War is no game for activists

    1 of 1 2 of 1

      Daniel Beairsto, 12, willingly rid himself of his plastic-gun collection this spring. Artists have transformed it and many other B.C. students' “war toys” into a peace exhibit at the Museum of Anthropology as part of the World Peace Forum. But he's holding onto his toy soldiers.

      “I don't think of them as violent,” Beairsto told the Georgia Straight during the 500-child paper-dove peace procession behind MOA on June 20. “I don't think I'll be more violent just because I play with toy soldiers. And they have good memories for me.”

      The idea for the toy transformation came from Port Moody teacher Susan Ruzic; she, along with the British Columbia Teachers' Federation, started a four-year project, leading up to the 2010 Winter Olympics, to encourage kids to give up their war toys. The peace educator was chilled by what landed in her school. “Kids are playing with really scary stuff,” she told the Straight. “Real-looking machine guns, tanks, war video games…it's pretty gross.” Ruzic, whose parents banned war toys in their house when she and her brother were children, believes that children will be less violent in the absence of war toys.

      The MOA exhibit features two giant peace doves made out of the surrendered toys, which were spray-painted white. Children from warring Uganda sent drawings of peace. Students from Kitsilano secondary school addressed media violence in their work, which includes a reworked package for the video game Mortal Kombat. “Major Combat—now with minors” is their game. Also, they built a bombed-out dollhouse, and the residents are toy soldiers.

      Beairsto acknowledges that pretend tanks and guns can lead some kids to violence. On the other hand, he likes his soldiers. He isn't alone in his conflicting views of the project. Peace activist and mother Stacy Chappel told the Straight she loves the MOA exhibit. Before her son was born, she and her husband decided to disallow war toys at home, only to discover that Felix, now six, happily creates guns from anything.

      “I really struggled, because kids sort out the adult world through play,” she said, noting that she believes in listening to her child and supporting his self-expression. “We discuss everything [he plays with, including knight and dragon figurines]…. Because we're talking about it so much, he's made a very clear separation between fantasy and reality.” She describes the negotiation around toys as “an ongoing battle”.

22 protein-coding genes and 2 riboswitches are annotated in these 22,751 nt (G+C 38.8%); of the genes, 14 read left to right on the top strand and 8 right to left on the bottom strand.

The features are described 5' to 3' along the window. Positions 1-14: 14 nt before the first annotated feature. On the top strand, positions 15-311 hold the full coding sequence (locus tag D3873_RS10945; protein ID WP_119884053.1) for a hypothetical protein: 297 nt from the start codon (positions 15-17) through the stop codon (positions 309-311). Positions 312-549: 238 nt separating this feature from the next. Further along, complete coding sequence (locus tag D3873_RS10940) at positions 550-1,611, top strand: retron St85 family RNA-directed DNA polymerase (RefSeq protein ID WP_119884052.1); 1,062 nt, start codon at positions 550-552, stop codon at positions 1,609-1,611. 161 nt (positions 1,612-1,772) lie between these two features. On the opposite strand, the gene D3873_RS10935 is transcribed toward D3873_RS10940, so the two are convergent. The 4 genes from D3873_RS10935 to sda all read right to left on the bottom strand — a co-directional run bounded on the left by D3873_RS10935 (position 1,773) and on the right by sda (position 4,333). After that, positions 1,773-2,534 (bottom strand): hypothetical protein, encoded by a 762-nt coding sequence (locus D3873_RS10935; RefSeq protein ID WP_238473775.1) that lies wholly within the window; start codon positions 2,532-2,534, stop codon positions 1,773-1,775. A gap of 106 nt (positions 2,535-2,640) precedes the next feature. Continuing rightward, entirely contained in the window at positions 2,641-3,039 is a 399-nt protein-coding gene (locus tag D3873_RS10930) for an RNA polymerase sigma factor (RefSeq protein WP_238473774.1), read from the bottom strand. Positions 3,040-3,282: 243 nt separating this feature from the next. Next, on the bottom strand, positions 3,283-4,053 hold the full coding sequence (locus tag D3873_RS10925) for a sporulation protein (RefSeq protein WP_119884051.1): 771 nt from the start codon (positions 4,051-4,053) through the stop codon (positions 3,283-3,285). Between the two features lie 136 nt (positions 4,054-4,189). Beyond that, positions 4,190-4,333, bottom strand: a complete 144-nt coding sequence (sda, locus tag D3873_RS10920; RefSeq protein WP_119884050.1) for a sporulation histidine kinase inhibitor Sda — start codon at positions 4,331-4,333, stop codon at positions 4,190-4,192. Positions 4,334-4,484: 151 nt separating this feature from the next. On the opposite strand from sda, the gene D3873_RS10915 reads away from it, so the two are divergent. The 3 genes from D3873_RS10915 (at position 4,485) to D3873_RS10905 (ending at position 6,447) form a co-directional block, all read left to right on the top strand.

Even Steve Kisby, an organizer with Artists Against War, isn't completely anti–war toy. Each fall, though, leading up to Christmas, he campaigns against violent toys in stores. He noted that some war-simulating video games are endorsed by the U.S. military. The military, Kisby said, wouldn't bother unless the games had an impact on kids.

      “They train them to make it okay to kill,” he told the Straight. “That doesn't make for a very healthy society.”

      Kisby, like Chappel, thinks that the toys should be a starting point for talking about war, not banned outright.

      Artist Bill Thomson, who admits to playing war as a child at his East Vancouver home, said war toys can be a powerful tool to transform a culture's vision of war and peace. You can't isolate children, he said. And kids are bombarded with aggressive, violent images of conflict on TV, in video games, and elsewhere.

      He told the Straight that you can treat those images as both objects without meaning and cultural artifacts. “Through art,” he said, “they can be explored. You can neutralize the aggression.”

      MOA curator Jill Baird, too, said she is less concerned with young children's war play and more concerned with explicit media aimed at teenagers.

      The exhibit, created by artists and students from Canada and Uganda, is on display at the museum until December.